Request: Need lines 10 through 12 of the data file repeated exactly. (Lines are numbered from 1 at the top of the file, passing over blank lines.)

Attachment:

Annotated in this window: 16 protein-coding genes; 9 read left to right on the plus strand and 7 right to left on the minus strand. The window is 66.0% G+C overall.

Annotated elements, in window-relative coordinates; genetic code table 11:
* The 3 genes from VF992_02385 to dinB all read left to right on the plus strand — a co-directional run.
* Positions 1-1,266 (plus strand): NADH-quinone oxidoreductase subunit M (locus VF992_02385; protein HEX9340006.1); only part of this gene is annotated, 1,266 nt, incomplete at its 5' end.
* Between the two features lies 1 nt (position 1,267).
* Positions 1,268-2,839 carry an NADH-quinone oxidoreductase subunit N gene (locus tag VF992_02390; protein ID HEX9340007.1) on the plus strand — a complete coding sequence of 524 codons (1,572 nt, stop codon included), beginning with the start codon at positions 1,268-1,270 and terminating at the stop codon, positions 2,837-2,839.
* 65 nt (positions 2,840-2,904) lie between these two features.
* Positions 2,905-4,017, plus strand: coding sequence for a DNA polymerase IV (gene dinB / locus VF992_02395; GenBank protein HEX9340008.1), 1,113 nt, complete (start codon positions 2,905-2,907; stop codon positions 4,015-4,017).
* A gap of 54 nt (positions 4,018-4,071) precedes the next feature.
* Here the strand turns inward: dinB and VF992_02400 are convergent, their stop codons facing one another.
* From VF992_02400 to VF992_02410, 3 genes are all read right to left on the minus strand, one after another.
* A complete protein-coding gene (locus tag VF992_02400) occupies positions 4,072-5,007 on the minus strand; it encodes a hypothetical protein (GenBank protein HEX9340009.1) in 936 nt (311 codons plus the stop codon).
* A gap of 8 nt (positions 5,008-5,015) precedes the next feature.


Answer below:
* Here the strand turns inward: dinB and VF992_02400 are convergent, their stop codons facing one another.
* From VF992_02400 to VF992_02410, 3 genes are all read right to left on the minus strand, one after another.
* A complete protein-coding gene (locus tag VF992_02400) occupies positions 4,072-5,007 on the minus strand; it encodes a hypothetical protein (GenBank protein HEX9340009.1) in 936 nt (311 codons plus the stop codon).